An organization may submit no more than one proposal for the Stroke Belt Elimination Initiative. Organizations submitting more than one proposal for the same grant program will be deemed ineligible. The proposals will be returned without comment.
Organizations are not eligible to receive funding from more than one OMH grant program to carry out the same project and/or activities.
IV. Application and Submission Information
1. Address To Request Application Package
To obtain an application kit, write to: Ms. Karen Campbell, Director, OPHS Office of Grants Management, Office of Public Health and Science, Department of Health and Human Services, 1101 Wootton Parkway, Suite 550, Rockville, MD 20852, or telephone (301) 594-0758, e-mail email@example.com.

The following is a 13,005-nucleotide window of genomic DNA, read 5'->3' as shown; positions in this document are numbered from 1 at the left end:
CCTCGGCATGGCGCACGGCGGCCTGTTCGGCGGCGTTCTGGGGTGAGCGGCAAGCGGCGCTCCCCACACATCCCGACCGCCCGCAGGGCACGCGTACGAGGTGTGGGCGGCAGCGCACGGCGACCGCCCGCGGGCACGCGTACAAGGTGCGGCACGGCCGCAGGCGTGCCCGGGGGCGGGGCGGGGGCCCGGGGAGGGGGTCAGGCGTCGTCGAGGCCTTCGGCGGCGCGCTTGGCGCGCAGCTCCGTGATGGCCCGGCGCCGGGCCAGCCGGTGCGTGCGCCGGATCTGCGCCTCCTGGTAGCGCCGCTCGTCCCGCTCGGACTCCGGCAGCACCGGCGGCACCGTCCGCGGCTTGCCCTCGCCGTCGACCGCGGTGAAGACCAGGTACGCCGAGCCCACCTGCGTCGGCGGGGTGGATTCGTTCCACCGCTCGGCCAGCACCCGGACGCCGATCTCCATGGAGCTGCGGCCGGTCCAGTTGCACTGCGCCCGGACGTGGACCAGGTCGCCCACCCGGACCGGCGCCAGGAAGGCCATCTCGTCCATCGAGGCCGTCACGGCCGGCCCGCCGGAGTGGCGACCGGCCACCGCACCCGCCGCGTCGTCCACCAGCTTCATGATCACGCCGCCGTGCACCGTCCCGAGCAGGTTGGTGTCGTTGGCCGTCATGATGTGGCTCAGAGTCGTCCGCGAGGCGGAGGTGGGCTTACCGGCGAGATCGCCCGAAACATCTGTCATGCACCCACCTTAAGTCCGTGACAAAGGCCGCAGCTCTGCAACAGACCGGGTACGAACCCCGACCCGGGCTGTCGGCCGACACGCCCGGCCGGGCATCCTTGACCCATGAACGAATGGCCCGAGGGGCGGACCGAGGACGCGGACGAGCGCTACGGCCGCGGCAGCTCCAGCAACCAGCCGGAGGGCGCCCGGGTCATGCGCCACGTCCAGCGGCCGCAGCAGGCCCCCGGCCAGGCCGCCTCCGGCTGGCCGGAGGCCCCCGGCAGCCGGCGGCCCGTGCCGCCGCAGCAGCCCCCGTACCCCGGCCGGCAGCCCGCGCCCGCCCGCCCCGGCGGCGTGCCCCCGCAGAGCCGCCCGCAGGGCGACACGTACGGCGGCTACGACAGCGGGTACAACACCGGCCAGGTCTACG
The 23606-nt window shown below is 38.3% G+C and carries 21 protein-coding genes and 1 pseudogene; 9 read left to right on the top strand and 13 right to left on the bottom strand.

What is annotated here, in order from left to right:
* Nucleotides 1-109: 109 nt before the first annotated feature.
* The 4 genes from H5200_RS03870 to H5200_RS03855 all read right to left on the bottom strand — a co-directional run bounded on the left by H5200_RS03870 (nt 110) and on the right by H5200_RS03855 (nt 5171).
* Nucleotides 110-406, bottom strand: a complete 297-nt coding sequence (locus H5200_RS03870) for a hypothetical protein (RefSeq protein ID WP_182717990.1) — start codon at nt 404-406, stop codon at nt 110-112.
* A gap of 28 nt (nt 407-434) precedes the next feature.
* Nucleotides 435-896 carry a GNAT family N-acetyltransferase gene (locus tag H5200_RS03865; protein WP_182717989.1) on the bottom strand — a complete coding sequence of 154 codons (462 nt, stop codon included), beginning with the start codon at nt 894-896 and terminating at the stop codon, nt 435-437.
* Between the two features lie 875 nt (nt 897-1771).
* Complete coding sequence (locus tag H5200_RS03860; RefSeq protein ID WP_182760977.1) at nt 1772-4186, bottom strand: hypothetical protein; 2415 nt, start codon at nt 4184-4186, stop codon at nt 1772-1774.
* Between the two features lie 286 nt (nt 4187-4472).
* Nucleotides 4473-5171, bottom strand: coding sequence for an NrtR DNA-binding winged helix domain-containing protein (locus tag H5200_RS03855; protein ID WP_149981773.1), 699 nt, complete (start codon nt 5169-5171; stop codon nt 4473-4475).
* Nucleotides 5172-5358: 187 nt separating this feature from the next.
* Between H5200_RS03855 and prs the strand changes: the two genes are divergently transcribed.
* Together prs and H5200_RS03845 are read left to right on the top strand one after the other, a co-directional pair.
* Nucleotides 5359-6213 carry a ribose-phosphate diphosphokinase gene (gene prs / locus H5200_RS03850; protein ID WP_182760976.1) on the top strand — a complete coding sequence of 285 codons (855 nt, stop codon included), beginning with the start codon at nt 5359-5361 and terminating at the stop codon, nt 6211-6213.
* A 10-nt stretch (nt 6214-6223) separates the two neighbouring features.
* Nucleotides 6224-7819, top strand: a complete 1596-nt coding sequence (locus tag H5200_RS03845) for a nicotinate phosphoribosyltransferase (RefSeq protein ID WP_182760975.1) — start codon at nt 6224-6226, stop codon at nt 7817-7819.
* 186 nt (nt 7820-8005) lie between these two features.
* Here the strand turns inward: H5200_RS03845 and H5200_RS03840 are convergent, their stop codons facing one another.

2. Content and Form of Application
A. Letter of Intent
A Letter of Intent (LOI) is required from all potential applicants for the purpose of planning the competitive review process. The narrative should be no more than two pages, double-spaced, printed on one side, with one-inch margins, and unreduced 12-point font. LOIs should include the following information: (1) The program announcement title and number; (2) whether the application will be from an urban or rural community; (3) the exact boundaries and total population size of the contiguous geographic area with population that qualifies the applicant as eligible for this program announcement; and (4) the name of the applicant agency or organization, the official contact person and that person's telephone number, fax number, and mailing and e-mail addresses. If an applicant does not submit an LOI prior to submitting an application, the application will not be entered into the review process.